By Peter Fisher and Lily French
Working full time, year round is not enough to guarantee a middle-class standard of living. One in six working Iowa families, in fact, does not earn enough to meet basic needs. A number of public policy choices could help such families move into the middle class. Part 3 of The Cost of Living in Iowa, 2014 Edition, focuses on a set of policies called “work supports,” which help low-wage working families survive and keep their children out of poverty. This research illustrates:
• A basic-needs cost of living is between two and three times higher than the federal poverty guidelines on which public work supports are based.
• Work supports are critical to helping low-income families put together a household budget that brings them closer to a basic-needs level — but poorly targeted supports can miss families who then find it harder to seek education and better jobs to reach the middle class.
• “Cliff effects” emerge when a household has slightly more income, but loses a greater amount in work supports to create a net loss of resources — falling off a “cliff.” Child Care Assistance offers a clear example of this, with an abrupt loss of support with a small increase in income.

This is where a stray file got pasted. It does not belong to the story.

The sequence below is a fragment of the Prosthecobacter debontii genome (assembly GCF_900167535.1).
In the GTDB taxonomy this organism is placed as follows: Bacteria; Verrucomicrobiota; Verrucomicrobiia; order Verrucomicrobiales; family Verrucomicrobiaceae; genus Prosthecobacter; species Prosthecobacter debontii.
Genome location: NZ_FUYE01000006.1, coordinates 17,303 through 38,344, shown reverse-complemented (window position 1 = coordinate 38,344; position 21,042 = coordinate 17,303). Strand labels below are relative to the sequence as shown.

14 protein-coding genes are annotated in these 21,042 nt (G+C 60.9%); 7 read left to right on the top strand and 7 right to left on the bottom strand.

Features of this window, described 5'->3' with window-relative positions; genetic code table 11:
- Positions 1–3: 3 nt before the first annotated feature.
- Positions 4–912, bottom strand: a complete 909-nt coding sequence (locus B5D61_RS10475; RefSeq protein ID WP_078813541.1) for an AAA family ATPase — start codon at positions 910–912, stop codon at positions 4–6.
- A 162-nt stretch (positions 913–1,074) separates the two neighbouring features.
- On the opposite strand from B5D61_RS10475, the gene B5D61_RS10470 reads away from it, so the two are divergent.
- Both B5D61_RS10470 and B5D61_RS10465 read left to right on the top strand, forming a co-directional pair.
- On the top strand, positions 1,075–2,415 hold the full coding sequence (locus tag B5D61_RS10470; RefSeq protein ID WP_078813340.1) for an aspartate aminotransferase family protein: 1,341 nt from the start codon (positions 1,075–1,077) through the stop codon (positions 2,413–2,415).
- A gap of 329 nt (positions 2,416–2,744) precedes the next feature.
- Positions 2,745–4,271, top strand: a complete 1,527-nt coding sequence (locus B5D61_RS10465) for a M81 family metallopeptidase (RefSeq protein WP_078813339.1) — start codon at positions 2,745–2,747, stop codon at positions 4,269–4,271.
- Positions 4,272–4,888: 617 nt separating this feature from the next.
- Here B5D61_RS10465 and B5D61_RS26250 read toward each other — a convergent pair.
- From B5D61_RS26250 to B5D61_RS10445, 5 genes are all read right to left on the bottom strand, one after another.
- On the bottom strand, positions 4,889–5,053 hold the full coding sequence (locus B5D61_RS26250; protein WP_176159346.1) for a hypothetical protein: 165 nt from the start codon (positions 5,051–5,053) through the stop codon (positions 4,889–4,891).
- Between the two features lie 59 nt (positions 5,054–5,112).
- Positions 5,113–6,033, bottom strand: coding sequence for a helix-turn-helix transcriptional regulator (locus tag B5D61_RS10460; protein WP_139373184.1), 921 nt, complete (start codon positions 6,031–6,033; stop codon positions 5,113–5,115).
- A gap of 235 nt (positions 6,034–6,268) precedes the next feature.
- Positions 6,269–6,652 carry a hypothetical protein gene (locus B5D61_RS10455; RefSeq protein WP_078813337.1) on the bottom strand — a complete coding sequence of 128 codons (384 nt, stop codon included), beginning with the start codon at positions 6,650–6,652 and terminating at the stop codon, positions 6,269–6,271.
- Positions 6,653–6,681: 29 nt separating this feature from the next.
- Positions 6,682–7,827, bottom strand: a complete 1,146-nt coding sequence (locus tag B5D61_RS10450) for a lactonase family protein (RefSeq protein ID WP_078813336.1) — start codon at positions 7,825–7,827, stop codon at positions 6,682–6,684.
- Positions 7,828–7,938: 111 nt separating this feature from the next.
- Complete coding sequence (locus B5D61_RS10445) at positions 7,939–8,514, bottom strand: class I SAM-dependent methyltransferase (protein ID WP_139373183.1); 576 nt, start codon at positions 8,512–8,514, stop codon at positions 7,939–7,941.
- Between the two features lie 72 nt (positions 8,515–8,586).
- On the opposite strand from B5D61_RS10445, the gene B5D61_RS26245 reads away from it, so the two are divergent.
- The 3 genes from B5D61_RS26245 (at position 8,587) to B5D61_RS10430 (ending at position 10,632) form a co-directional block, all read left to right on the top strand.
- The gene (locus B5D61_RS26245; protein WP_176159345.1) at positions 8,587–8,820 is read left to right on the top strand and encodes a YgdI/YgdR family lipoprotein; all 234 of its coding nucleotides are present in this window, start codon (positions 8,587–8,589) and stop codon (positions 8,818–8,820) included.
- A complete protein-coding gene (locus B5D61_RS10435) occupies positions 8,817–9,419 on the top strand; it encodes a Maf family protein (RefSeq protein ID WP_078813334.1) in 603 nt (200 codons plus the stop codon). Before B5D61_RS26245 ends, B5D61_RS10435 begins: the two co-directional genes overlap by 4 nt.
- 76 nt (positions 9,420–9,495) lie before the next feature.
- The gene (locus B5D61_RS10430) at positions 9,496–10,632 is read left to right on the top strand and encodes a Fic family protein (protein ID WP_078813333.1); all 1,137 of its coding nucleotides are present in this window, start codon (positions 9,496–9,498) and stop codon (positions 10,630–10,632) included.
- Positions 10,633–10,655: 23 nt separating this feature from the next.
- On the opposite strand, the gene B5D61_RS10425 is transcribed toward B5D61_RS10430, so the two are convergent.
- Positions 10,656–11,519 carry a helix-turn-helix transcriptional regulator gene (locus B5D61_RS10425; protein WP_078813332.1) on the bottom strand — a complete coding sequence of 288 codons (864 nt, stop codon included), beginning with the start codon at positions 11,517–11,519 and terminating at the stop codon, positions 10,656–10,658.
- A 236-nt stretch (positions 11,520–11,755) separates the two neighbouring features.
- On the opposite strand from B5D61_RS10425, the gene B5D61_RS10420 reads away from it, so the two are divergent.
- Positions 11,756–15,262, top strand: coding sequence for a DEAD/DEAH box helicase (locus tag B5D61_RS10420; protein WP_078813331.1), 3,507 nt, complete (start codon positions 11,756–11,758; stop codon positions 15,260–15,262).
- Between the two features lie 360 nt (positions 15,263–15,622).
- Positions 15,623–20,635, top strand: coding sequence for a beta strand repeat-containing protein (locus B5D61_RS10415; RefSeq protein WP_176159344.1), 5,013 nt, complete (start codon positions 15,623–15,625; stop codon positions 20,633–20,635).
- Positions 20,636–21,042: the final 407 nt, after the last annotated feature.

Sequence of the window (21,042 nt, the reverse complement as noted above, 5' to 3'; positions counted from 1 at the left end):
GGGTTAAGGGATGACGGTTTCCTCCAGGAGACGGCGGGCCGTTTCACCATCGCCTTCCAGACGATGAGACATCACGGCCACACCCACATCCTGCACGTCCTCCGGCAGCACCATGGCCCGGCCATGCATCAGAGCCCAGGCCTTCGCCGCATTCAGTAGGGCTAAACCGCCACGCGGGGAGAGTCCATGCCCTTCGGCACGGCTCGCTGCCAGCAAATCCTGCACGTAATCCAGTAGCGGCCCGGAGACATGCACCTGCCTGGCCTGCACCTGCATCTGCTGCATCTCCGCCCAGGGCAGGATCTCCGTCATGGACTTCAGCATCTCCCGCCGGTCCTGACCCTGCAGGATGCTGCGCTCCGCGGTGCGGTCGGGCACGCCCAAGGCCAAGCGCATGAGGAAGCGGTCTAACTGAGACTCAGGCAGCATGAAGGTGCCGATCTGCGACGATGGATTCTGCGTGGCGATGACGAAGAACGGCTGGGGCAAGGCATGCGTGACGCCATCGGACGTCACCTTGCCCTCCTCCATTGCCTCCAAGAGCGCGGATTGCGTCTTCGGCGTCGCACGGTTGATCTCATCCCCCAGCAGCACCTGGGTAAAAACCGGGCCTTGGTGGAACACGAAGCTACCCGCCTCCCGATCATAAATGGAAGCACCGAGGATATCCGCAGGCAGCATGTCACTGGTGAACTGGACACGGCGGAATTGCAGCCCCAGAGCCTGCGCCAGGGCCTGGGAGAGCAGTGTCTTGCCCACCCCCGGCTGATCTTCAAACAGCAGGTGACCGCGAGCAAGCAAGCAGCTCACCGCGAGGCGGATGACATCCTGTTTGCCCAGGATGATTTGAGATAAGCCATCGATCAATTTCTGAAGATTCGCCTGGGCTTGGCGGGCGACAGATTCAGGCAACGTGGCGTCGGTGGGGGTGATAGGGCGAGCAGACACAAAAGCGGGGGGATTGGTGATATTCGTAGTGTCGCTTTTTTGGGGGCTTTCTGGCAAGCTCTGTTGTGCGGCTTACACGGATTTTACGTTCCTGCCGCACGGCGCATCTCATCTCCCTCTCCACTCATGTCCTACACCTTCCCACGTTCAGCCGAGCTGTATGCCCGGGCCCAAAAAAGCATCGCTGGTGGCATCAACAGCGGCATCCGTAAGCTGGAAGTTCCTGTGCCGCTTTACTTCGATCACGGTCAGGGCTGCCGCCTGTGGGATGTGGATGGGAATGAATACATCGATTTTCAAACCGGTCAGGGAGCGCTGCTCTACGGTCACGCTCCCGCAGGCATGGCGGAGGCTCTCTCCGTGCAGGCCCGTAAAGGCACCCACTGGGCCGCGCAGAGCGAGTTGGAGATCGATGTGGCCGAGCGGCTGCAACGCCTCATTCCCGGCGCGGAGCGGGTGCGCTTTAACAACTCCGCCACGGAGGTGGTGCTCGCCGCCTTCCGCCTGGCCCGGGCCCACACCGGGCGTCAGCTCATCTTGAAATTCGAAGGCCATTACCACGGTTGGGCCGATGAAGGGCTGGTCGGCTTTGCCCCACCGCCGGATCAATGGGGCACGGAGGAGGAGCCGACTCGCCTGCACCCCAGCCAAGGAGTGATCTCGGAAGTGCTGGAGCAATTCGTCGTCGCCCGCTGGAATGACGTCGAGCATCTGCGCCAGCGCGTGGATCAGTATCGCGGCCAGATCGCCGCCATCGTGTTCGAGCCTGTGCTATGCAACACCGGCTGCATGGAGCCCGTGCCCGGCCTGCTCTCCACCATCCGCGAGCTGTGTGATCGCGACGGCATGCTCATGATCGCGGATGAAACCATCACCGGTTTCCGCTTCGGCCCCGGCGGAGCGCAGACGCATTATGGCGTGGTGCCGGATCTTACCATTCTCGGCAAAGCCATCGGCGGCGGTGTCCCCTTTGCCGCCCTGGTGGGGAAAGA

• Work supports can be structured to ease cliff effects and make work pay. Iowa’s Earned Income Tax Credit does this, gradually phasing out benefits at higher incomes. Iowa’s recent Medicaid expansion and the Affordable Care Act together have expanded access to health insurance for low-wage families and reduced cliff effects that previously existed.
Reforms could provide and strengthen pathways to the middle class:
• Improving access to Iowa’s Child Care Assistance program could eliminate a huge disincentive to seek better work, helping parents to improve their skills and raise their wage level.
• An expanded Earned Income Tax Credit would provide even stronger support to low-wage workers, encourage more work effort, and keep children out of poverty.
• A stronger Child and Dependent Care Credit could cushion the loss of Child Care Assistance and better reflect the cost to families of raising children.